LIZ JONES’S DIARY: In which I’m on a mission to see the love of my life

It’s Thursday evening. It’s now 5pm. I have no date tonight, no dinner with a friend. I’m drumming my fingers and I start to think about the #MeToo movement. We are in charge of our own destiny, aren’t we? Why should women wait for men to tell us where we stand, what to do or, to paraphrase Marvin Gaye, what in God’s name is going on? I want some sort of resolution – closure. I realise, through fear, I’ve been pussyfooting around David because I want to see my cats (he’s looking after them as animals are not allowed in my new London flat). Plus, I’ve just had my hair dyed. I really hate having a beauty treatment and it not being appreciated: like a snowdrop, raising its delicate head, only to be flattened by a snow plough.

So I order an Uber to his flat. As it speeds across Vauxhall Bridge, I get more and more nervous. What will I say? What will I do? What if a woman opens the door? What if his ex-girlfriend ‘Garnier Fructis’ has abandoned her new husband in the Australian Outback and returned, claiming David as The One? And what’s my plan, exactly? I have no car with me. No cat baskets. No giant net. No M&S prawns. Will my cats still recognise me after, what, four months?

Bee Murphy

I ask the driver to drop me at the corner, feeling like Starsky without Hutch, but with much better knitwear. Only when I get out of the car do I realise it’s starting to rain. I’m not good in the rain; I start to resemble Monica from Friends in Barbados. Then I come to my senses. He’s been ignoring me. He has my cats. I have every right to find out how they are. There’s no telling if David is in, as his bedroom is at the front of the house on the ground floor and I’ve never known him to open his curtains. Why bother, frankly, when you only have to close them again? But I try to peer through a small hole. Isn’t it strange? Thirty years have passed and I’m still trying to sneak a peek in his front window. But there is nothing. Darkness.

Gathering all my courage, I ring his doorbell. There is no sound, and not just because I’m deaf. Seems broken. I ring the flat upstairs. Nothing. I lift the letterbox and peer. Just piles of pizza delivery leaflets, prams and letters doubtless addressed to Garnier Fructis, despite the fact she left years ago. I ing him. It goes straight to voicemail; that strange Northern accent he never lost, despite leaving Rochdale in the 60s. I contemplate what to do.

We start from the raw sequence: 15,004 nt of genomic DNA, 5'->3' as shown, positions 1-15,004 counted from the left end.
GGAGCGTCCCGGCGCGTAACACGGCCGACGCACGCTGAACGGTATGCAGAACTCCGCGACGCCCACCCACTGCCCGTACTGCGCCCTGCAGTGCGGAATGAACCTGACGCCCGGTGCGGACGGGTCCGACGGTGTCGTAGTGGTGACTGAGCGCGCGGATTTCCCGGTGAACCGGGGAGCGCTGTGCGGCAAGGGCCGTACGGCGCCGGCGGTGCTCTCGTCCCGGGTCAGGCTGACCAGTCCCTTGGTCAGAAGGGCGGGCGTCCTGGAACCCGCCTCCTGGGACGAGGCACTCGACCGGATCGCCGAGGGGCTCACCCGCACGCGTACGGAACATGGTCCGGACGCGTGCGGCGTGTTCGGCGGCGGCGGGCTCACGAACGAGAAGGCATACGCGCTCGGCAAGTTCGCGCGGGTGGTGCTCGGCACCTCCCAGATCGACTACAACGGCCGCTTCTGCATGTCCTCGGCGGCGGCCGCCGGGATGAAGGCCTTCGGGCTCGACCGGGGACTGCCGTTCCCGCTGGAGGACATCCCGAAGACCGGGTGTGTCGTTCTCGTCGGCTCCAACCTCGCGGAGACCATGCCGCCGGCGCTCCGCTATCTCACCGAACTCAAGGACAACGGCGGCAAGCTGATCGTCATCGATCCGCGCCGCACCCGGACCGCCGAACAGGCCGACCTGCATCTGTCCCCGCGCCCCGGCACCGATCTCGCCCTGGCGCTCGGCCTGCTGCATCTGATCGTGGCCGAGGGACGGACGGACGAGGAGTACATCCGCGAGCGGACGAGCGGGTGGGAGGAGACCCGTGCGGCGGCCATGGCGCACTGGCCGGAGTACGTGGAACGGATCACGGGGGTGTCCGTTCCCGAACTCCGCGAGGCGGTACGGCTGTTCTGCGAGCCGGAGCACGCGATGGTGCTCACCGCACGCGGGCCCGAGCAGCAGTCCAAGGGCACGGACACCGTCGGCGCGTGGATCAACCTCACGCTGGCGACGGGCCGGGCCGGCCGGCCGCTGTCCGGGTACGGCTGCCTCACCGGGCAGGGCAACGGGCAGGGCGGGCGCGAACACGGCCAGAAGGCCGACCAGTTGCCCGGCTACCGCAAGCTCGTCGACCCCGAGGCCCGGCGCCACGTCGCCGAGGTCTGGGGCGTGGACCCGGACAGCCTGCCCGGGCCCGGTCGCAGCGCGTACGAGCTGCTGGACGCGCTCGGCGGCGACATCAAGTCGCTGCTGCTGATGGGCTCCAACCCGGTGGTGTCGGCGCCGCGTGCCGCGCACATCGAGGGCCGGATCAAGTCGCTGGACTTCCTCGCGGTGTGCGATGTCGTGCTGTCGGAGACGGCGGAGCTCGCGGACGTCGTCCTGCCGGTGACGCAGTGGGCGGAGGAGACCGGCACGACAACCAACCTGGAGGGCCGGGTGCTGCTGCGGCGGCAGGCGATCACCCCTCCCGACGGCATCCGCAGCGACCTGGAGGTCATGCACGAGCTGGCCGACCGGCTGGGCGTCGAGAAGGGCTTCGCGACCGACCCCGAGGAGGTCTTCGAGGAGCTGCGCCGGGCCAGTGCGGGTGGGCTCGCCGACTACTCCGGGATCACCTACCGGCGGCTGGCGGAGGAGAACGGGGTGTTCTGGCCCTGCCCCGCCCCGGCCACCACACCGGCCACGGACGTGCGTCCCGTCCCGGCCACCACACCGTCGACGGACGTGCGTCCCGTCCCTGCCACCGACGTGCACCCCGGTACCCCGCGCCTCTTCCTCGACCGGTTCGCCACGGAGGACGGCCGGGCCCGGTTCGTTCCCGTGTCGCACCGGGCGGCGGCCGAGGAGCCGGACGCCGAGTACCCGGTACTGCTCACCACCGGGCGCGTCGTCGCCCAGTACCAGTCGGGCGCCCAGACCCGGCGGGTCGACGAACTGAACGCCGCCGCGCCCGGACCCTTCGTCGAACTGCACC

I know! Garden! Well, nothing Monty Don would recognise – more a lump of solidified concrete covered in weeds; something more up Alan Titchmarsh’s street as a ‘before’. I really must nominate David for a makeover. ‘War wound?’ ‘Nah. Just an addiction to The Chase.’

I creep round the building next door (empty? a hostel?) to the wall that I know is one patch of weeds away from his compacted square. I find a block of wood to teeter on and I hiss. ‘Susie! Minstrel! It’s Mummy!’ Nothing. I don’t call Sweetie as she’s frail and I don’t want to encourage her to climb. I call again. This is hopeless. I consider scaling the wall but I don’t want to get tasered: it’s that sort of area.

I think of the number of times, in the dead of night, I’ve stood calling Susie. She was the reason I left London. She’d gone missing again and I was in fear something really awful had happened. And now, tonight, the love of my life is in the same city, on the same night, feet away, and I cannot get to her. I’m Meryl Streep in Kramer vs Kramer.

I dig out my phone to summon a cab and, as I do so, there is a slight rustling and a chirrup. And there, on the wall, by my face, is my Susie. She rubs her tabby rump on my face. I run her tail through my hands; it’s skinny, but not too thin. Her coat is damp. She smells slightly of smoke but I don’t mind that: David passive smoking on an 18-year-old semi-feral cat is not what will kill her. She startles; my cab’s here. I leave her, parading on the wall, tail a question mark, and I feel my heart break into a million pieces.